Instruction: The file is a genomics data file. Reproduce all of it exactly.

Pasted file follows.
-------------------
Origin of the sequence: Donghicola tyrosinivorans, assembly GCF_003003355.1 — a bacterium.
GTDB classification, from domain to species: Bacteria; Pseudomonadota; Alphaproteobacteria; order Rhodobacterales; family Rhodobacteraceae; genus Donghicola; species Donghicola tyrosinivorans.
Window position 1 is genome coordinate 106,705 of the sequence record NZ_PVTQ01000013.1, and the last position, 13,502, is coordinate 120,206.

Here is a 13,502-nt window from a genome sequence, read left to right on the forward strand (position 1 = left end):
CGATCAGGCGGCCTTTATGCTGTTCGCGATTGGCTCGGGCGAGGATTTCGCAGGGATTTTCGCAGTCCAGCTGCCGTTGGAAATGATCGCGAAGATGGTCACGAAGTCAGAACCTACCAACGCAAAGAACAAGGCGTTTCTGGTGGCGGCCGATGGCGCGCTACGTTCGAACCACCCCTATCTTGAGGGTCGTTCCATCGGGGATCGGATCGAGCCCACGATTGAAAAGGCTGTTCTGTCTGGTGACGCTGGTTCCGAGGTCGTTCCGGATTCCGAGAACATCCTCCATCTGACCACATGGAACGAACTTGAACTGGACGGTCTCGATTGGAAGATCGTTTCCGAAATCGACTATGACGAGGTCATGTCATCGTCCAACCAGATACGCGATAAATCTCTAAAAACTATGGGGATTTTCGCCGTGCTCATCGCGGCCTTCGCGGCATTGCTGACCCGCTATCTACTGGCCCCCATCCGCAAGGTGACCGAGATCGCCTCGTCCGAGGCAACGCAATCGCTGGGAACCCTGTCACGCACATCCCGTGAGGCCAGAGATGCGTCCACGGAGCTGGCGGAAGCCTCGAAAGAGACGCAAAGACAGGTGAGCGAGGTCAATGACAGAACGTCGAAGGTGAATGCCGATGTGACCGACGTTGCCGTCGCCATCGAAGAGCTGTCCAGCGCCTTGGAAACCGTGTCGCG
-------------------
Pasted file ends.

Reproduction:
Origin of the sequence: Donghicola tyrosinivorans, assembly GCF_003003355.1 — a bacterium.
GTDB classification, from domain to species: Bacteria; Pseudomonadota; Alphaproteobacteria; order Rhodobacterales; family Rhodobacteraceae; genus Donghicola; species Donghicola tyrosinivorans.
Window position 1 is genome coordinate 106,705 of the sequence record NZ_PVTQ01000013.1, and the last position, 13,502, is coordinate 120,206.

Here is a 13,502-nt window from a genome sequence, read left to right on the forward strand (position 1 = left end):
CGATCAGGCGGCCTTTATGCTGTTCGCGATTGGCTCGGGCGAGGATTTCGCAGGGATTTTCGCAGTCCAGCTGCCGTTGGAAATGATCGCGAAGATGGTCACGAAGTCAGAACCTACCAACGCAAAGAACAAGGCGTTTCTGGTGGCGGCCGATGGCGCGCTACGTTCGAACCACCCCTATCTTGAGGGTCGTTCCATCGGGGATCGGATCGAGCCCACGATTGAAAAGGCTGTTCTGTCTGGTGACGCTGGTTCCGAGGTCGTTCCGGATTCCGAGAACATCCTCCATCTGACCACATGGAACGAACTTGAACTGGACGGTCTCGATTGGAAGATCGTTTCCGAAATCGACTATGACGAGGTCATGTCATCGTCCAACCAGATACGCGATAAATCTCTAAAAACTATGGGGATTTTCGCCGTGCTCATCGCGGCCTTCGCGGCATTGCTGACCCGCTATCTACTGGCCCCCATCCGCAAGGTGACCGAGATCGCCTCGTCCGAGGCAACGCAATCGCTGGGAACCCTGTCACGCACATCCCGTGAGGCCAGAGATGCGTCCACGGAGCTGGCGGAAGCCTCGAAAGAGACGCAAAGACAGGTGAGCGAGGTCAATGACAGAACGTCGAAGGTGAATGCCGATGTGACCGACGTTGCCGTCGCCATCGAAGAGCTGTCCAGCGCCTTGGAAACCGTGTCGCG